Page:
Feature: Soapbox Musings

Symbiotic Mutualism: A BYOD Love Story

Author: Michael Peters
Published: September 17, 2012 at 12:36 pm

The mass proliferation of consumer computing devices is in full force with only escalation on the horizon before us, and any technologist who thinks that they can stop it or officially banish it from their little kingdoms should think again. Those troglodytes will only lead a frustrating existence in a world where resistance is truly futile.

The best approach is to intelligently manage technological change, rather than pursue the book-burner’s philosophy.

At a fundamental level, there is no discernible difference in mobile technology from other forms of computing technology. They all have connectivity to networks and peripherals; they all have storage capabilities; they all have operating systems and they all interface with information through the usage of applications. So my question to you is this; why treat mobile devices any differently than any other computing endpoint?

The real focus of our efforts should be in the control of intellectual property, including sensitive information. Let’s not forget there is nothing new about our mission — only the increasing amount of endpoints that may access that same information. Let’s not lose sight of what our successes and failures have been in managing this situation to date, and not suddenly declare that consumer electronic computing devices pose a brand new threat to our organizations and to our personal identities. The real threat is in the exponential increase in our lack of control; being exposed and once again, we are relegated to troglodyte status.

The consumerism of computing devices has forced the issue into the spotlight, as these gizmos infiltrate our corporate bastions. Who doesn’t want to take advantage of the benefits brought to us by smartphones and tablets? Employees and executives alike are all clamoring to use their personal choice of endpoint for more than personal purposes. Why carry a personal smartphone and the company issued mobile device, when one will do the task better? I’ll be the first to raise my hand in support of this trend. Despite the new challenges in corporate management, which should not be diminished to accommodate this new technology wave, information security executives have everything already available to accomplish this task from enterprise grade software management tools to policies.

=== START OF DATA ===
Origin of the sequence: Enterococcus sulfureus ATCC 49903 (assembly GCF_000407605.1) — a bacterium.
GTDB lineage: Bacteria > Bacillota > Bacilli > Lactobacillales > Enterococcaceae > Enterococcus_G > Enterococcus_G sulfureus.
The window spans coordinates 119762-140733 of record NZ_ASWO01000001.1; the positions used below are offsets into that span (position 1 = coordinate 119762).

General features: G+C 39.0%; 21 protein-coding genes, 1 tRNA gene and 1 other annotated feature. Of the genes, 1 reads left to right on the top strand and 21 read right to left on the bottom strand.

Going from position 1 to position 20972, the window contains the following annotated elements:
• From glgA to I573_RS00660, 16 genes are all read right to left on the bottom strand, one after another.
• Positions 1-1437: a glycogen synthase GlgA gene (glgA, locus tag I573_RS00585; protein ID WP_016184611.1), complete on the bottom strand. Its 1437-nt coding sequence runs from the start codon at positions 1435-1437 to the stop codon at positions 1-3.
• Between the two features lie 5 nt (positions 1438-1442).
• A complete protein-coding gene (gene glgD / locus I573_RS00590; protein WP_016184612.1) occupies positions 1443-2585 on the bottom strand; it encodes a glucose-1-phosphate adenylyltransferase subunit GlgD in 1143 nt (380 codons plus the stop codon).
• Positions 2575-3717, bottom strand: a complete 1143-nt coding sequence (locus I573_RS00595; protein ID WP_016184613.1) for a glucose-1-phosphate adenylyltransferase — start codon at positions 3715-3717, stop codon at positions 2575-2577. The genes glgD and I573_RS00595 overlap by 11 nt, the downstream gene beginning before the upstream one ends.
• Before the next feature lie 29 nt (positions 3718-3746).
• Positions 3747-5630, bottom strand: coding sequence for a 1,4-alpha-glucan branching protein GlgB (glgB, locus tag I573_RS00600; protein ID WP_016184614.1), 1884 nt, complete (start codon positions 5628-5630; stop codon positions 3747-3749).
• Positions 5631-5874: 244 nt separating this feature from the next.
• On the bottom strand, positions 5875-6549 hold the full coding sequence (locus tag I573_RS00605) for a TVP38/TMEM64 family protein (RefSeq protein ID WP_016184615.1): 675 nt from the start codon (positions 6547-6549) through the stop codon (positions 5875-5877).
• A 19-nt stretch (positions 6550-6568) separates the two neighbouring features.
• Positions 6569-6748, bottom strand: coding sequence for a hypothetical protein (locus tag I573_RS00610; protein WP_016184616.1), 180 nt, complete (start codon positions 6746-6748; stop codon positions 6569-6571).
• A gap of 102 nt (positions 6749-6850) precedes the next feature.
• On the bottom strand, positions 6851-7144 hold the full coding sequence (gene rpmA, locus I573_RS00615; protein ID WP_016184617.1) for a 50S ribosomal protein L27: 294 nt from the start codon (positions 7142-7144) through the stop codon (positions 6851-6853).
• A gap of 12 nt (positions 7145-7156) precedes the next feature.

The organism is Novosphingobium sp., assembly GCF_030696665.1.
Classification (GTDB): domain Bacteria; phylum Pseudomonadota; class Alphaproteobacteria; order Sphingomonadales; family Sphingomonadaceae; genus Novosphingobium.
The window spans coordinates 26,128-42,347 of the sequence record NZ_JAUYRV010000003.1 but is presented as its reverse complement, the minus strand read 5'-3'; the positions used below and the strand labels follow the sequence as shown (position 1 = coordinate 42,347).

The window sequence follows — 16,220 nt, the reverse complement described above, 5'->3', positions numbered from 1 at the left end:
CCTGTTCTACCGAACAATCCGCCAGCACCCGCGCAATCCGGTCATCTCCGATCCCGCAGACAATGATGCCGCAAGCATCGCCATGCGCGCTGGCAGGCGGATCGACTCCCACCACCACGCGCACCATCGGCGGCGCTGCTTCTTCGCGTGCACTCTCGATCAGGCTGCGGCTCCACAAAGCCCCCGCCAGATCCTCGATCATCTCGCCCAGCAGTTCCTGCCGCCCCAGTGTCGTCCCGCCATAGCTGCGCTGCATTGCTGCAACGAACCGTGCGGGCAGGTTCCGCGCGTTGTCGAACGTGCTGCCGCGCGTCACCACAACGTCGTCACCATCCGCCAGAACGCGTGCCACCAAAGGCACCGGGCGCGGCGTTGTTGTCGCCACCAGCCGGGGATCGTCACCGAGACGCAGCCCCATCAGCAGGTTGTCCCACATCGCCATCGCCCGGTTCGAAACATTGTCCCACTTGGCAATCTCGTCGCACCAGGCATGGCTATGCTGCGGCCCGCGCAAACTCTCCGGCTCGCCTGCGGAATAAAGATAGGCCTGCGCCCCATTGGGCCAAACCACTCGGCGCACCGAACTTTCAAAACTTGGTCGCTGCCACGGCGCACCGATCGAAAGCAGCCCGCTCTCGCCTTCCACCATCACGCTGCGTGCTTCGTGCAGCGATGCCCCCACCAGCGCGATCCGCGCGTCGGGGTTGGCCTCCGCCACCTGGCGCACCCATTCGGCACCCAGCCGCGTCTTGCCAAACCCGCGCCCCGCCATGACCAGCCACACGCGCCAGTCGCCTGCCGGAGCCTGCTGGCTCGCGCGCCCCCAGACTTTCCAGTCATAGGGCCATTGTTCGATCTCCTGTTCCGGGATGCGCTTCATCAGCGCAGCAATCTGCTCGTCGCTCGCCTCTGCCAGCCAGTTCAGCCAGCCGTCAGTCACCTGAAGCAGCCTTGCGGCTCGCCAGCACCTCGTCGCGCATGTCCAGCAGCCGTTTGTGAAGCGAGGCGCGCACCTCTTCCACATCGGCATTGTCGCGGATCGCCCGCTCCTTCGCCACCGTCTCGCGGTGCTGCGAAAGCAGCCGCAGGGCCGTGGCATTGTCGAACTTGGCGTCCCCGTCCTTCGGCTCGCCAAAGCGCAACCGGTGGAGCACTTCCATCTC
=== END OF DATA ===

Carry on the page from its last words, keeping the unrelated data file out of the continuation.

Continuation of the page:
The biggest challenge is when the organization does not own the mobile device, and so finding that prudent point of symbiotic mutualism between embracing the usage of these devices in our corporate environments and ensuring that employees comply with the rules of engagement is crucial. The bring-your-own-device (BYOD) movement is in motion! (Source: Network Computing)

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Article Author: Michael Peters

Michael D. Peters has been an independent information security consultant, executive, researcher, author, and catalyst with many years of information technology and business leadership experience. He has been referred to as the “Michelangelo of Security”. …

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